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     Indoor Air Quality: A Legitimate OSH Concern

Although it is difficult to prove that specific health problems among indoor workers have particular causes, Indoor Air Quality (IAQ) has become a real occupational health issue.

IAQ is a suspect when building occupants experience one or several of the following symptoms: headaches, fatigue, shortness of breath, sinus congestion, coughing, sneezing, dizziness, nausea, and irritation to the skin, eyes, nose and throat. These symptoms can usually be attributed to inadequate temperature, lack of humidity or lighting; exposure to chemicals, dusts, gases, vapours and odours; or a lack of fresh air from the ventilation system. People generally develop symptoms within a few hours of starting the workday and feel better after leaving the building. Collectively, these symptoms are often referred to as "Sick Building Syndrome."

The reason IAQ problems are difficult to determine is that building occupants are exposed to not one but several adverse conditions. For example, you might not think that the slight emissions from furniture, carpets, photocopiers, or the perfume worn by your co-workers could be harmful, but in combination they can affect your health. Again, these effects are impossible to trace accurately, but the condition does have a name: Multiple Chemical Sensitivity (MCS).

The following is a list of common indoor air contaminants and their sources:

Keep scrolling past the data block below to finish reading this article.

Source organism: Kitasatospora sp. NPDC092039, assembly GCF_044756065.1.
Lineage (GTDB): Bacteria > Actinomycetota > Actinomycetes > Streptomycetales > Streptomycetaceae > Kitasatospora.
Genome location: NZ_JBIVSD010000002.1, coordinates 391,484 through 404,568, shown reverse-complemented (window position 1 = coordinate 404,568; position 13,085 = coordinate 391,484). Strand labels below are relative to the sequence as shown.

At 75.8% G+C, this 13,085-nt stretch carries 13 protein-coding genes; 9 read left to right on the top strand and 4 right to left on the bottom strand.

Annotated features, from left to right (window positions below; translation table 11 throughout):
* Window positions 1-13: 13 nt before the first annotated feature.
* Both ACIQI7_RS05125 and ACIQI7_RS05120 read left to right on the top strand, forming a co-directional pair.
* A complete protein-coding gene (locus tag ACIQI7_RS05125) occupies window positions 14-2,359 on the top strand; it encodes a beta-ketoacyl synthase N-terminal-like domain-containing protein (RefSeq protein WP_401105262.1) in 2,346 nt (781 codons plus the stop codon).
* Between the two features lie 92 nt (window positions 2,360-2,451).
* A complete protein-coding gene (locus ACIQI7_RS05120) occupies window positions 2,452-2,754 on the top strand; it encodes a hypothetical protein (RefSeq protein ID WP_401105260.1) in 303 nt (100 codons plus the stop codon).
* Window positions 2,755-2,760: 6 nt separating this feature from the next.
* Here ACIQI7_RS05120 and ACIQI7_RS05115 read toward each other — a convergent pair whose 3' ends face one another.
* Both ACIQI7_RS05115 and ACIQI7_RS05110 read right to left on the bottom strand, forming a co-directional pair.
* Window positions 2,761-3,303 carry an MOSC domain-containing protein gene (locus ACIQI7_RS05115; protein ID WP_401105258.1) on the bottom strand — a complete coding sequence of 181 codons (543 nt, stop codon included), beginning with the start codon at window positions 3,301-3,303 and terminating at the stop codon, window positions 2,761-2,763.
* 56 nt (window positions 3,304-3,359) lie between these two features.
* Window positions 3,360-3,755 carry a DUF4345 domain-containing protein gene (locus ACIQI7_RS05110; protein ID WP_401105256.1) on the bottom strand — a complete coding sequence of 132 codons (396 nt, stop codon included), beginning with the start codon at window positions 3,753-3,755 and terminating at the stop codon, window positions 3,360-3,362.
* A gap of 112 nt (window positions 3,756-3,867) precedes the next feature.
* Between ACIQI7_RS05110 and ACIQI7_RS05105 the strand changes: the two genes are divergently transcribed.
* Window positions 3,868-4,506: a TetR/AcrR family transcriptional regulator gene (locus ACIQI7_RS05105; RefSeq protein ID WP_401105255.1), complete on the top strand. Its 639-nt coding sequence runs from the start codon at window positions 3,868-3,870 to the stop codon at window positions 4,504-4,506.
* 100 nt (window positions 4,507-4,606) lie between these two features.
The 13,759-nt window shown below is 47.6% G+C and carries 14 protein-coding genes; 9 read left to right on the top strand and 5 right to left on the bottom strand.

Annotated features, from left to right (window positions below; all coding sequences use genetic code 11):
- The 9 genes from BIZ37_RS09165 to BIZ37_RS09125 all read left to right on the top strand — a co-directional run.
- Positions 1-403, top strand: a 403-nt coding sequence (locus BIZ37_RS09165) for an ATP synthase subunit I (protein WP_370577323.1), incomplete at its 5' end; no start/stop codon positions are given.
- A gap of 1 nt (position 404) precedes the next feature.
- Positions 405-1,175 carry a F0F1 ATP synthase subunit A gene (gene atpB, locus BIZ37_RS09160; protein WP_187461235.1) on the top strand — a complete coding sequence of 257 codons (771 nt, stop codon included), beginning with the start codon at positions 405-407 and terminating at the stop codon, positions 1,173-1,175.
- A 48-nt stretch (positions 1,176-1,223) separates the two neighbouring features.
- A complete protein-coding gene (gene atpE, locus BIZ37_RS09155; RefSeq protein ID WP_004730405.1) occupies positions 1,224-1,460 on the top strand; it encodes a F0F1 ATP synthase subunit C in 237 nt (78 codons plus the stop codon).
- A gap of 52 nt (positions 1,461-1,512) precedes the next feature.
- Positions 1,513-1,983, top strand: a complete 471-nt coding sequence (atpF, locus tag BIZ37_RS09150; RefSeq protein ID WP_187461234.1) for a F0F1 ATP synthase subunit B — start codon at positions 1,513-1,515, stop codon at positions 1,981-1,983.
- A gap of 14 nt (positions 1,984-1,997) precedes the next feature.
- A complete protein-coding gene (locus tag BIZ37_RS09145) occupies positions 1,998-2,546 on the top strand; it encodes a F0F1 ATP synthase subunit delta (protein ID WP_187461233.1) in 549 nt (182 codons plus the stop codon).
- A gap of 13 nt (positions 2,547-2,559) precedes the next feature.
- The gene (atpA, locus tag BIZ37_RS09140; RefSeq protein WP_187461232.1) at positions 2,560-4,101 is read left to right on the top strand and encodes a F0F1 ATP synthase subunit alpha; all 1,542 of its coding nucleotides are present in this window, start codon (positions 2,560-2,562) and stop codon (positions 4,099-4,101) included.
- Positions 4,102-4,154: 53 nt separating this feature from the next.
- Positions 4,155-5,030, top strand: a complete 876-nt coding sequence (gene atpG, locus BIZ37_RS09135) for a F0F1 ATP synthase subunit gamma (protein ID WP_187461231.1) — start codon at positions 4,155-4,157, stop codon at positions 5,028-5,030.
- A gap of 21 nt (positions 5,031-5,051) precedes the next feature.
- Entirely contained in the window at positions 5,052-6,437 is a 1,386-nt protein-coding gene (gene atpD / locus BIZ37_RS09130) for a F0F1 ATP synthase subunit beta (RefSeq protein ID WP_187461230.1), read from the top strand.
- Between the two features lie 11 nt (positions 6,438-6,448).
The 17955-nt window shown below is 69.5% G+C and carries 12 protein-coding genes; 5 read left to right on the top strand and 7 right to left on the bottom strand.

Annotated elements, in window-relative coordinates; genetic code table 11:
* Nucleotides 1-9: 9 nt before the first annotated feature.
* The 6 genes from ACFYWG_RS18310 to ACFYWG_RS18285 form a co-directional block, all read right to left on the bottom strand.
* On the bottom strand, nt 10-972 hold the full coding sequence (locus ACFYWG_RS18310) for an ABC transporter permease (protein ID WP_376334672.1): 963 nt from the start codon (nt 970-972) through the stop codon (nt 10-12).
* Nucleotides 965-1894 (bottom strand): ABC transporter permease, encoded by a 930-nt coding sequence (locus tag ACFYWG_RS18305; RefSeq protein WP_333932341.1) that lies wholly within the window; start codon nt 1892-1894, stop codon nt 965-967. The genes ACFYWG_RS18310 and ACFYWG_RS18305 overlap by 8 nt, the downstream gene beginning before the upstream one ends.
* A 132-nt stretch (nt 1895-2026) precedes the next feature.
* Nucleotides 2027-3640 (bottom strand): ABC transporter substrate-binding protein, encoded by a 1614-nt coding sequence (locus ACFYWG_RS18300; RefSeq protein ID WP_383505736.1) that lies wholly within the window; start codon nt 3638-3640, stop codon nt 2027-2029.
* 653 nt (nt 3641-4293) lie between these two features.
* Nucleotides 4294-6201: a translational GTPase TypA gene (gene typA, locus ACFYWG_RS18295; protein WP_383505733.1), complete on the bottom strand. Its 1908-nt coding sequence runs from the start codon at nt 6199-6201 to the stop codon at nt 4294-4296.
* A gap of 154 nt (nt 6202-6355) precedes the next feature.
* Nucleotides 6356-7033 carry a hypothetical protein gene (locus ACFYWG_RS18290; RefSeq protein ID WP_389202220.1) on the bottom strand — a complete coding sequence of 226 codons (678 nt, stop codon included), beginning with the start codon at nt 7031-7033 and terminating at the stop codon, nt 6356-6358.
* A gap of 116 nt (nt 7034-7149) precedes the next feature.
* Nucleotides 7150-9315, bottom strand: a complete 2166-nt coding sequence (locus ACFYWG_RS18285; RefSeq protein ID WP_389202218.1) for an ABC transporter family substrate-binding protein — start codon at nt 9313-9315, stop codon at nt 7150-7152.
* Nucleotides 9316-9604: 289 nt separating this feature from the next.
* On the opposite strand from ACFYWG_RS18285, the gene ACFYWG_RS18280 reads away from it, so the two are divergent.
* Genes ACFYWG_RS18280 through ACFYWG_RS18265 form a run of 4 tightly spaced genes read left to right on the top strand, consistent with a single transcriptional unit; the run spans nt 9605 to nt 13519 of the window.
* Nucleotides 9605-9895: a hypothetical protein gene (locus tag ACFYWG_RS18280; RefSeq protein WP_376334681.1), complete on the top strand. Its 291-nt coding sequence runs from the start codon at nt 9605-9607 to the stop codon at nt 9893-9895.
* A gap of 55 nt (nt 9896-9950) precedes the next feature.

• Carbon dioxide, tobacco smoke, perfume, viruses, bacteria from building occupants
• Gases, vapours, odours from furniture, carpets and paints
• Dust, fibreglass, asbestos from building materials
• Toxic vapours, volatile organic compounds from cleansers, solvents, pesticides, disinfectants, glues
• Bacteria, spores, pollen, mites from damp areas and stagnant water
• Ozone from photocopiers, electric motors, electrostatic air cleaners

It is possible to control these contaminants by eliminating or isolating the source, or by maintaining a good, clean heating, ventilating and air conditioning (HVAC) system. If the HVAC system is functioning properly, it also regulates humidity, air velocity and temperature.

Consider the Total Indoor Environment. Besides the quality of indoor air, Total Indoor Environment also includes temperature, lighting and noise. In an office that is too warm, occupants feel tired; one that is too cold causes occupants' attention to drift, making them restless and easily distracted. Inadequate lighting affects people's vision. Loud or irritating noises affect concentration. These are all factors which can contribute to headaches, stress, and a variety of other problems.

You cannot take a tablet to cure Sick Building Syndrome. The surest way to control symptoms is to improve indoor air quality. It is often simply a matter of cleaning an air filter, regularly replacing the slime in a humidifier with clean water, or opening a window.

There are no occupational health and safety regulations for IAQ, however the Canadian Building Code recommends the American Society for Heating, Refrigeration and Air Conditioning Engineering (ASHRAE) 62-1989 as a guideline for ventilation and ASHRAE 59 for thermal comfort.

Order your copy of CCOHS' Indoor Air Quality Health and Safety Guide for details about indoor air contaminants, and everything building occupants need to know about ensuring their health and comfort.

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